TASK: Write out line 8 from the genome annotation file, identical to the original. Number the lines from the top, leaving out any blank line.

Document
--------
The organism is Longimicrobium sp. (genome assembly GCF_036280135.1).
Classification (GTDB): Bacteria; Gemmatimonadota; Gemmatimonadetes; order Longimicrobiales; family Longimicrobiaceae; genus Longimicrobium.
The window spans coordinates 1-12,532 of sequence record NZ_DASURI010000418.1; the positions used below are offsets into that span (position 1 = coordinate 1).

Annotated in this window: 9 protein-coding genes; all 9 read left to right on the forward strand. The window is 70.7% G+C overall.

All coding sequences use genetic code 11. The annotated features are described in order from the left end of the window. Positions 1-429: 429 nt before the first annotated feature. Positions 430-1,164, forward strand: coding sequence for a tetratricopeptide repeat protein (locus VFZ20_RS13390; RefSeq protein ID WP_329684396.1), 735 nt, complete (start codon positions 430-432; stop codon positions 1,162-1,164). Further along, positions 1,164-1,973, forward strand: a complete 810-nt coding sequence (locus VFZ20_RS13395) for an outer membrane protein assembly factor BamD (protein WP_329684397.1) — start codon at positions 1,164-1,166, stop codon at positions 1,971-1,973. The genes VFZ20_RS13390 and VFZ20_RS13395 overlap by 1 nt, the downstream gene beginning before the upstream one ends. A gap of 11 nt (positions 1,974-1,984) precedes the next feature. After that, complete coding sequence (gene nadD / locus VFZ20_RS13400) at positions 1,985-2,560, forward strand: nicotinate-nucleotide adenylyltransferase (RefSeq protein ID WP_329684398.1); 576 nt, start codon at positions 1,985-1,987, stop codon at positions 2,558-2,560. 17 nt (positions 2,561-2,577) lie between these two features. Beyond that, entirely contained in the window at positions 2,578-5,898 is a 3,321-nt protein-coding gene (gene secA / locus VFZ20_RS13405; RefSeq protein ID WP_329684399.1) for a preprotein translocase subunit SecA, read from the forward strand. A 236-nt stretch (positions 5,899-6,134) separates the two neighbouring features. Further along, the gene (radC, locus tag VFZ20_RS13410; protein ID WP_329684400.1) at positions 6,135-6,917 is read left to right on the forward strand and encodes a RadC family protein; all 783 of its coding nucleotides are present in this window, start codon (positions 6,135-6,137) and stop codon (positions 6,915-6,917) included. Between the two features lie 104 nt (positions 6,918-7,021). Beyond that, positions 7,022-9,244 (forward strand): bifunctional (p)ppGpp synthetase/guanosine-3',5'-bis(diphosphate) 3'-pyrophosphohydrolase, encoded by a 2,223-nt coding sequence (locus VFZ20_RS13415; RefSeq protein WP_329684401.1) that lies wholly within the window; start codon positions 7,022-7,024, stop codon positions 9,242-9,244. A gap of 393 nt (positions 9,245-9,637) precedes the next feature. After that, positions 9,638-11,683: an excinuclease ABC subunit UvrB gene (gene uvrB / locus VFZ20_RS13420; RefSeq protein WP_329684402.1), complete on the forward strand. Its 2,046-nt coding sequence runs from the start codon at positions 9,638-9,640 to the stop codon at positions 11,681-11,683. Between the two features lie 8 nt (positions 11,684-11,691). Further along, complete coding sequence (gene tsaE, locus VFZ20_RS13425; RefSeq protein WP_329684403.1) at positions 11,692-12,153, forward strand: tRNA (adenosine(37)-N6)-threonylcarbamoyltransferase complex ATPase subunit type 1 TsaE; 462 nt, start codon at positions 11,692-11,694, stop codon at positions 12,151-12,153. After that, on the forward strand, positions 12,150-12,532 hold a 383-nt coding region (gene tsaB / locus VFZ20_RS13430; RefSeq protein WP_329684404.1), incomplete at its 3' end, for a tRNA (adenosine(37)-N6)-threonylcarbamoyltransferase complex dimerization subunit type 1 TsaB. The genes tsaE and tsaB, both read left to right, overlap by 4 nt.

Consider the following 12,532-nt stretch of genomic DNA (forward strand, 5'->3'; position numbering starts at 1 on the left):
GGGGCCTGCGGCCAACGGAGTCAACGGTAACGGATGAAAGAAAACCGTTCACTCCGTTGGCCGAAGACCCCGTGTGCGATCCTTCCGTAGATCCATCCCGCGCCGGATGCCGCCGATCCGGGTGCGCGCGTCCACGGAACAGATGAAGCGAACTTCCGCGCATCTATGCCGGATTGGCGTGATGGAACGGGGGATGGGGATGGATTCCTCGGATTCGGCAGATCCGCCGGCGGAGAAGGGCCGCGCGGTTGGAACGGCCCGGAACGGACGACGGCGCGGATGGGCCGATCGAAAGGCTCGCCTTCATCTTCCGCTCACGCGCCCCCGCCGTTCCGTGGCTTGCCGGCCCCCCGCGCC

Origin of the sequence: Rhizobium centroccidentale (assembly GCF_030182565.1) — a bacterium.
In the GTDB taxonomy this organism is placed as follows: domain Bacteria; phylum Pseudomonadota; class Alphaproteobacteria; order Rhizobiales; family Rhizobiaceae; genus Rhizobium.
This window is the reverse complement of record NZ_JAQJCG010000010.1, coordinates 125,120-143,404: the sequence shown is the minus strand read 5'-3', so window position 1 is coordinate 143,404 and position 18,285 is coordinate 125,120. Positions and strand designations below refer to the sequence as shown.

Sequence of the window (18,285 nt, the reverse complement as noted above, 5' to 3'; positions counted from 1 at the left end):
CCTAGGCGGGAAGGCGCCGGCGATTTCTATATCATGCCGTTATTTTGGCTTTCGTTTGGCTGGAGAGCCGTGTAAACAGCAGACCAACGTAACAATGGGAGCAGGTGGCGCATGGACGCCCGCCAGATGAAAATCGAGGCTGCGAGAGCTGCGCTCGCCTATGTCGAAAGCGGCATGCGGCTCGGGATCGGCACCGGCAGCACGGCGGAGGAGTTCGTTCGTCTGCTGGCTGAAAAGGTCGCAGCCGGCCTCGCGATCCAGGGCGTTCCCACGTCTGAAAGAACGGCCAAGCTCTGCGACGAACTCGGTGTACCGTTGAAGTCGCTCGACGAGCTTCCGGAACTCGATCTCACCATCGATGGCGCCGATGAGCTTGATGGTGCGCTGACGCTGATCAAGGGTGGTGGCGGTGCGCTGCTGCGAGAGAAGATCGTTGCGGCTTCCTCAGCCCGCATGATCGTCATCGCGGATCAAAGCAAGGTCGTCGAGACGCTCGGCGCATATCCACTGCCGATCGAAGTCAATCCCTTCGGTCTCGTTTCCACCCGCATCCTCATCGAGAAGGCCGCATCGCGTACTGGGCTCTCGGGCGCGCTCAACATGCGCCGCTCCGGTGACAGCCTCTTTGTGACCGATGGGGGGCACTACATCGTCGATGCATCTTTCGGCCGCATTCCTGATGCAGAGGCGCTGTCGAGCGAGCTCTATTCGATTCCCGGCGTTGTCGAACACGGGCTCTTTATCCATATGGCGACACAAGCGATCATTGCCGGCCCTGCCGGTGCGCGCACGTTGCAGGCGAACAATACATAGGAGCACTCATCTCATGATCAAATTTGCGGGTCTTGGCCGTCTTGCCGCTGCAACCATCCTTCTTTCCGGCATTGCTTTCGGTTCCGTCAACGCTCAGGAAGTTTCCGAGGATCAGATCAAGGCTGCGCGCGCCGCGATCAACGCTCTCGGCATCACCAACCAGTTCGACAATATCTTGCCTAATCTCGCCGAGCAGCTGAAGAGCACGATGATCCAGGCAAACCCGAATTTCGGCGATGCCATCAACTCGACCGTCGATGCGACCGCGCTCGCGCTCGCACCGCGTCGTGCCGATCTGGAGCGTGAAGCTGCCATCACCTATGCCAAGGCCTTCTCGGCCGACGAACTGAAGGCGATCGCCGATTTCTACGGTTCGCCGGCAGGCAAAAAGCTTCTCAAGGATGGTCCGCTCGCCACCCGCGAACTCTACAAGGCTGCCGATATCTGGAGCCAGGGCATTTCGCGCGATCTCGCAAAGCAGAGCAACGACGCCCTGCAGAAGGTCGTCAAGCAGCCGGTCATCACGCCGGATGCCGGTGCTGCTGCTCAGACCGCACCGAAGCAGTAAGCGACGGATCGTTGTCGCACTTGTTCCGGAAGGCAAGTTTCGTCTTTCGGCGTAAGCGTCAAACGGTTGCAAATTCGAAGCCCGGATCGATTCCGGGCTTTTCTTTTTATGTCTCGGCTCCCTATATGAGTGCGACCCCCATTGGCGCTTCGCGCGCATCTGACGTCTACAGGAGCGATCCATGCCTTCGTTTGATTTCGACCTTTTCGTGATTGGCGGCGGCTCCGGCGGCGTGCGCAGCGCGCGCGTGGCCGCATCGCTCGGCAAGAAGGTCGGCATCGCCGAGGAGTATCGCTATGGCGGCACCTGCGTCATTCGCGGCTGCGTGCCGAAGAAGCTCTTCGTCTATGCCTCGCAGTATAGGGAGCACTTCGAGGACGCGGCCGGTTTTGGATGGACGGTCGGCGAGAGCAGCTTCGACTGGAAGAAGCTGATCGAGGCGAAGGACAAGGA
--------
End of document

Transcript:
Origin of the sequence: Rhizobium centroccidentale (assembly GCF_030182565.1) — a bacterium.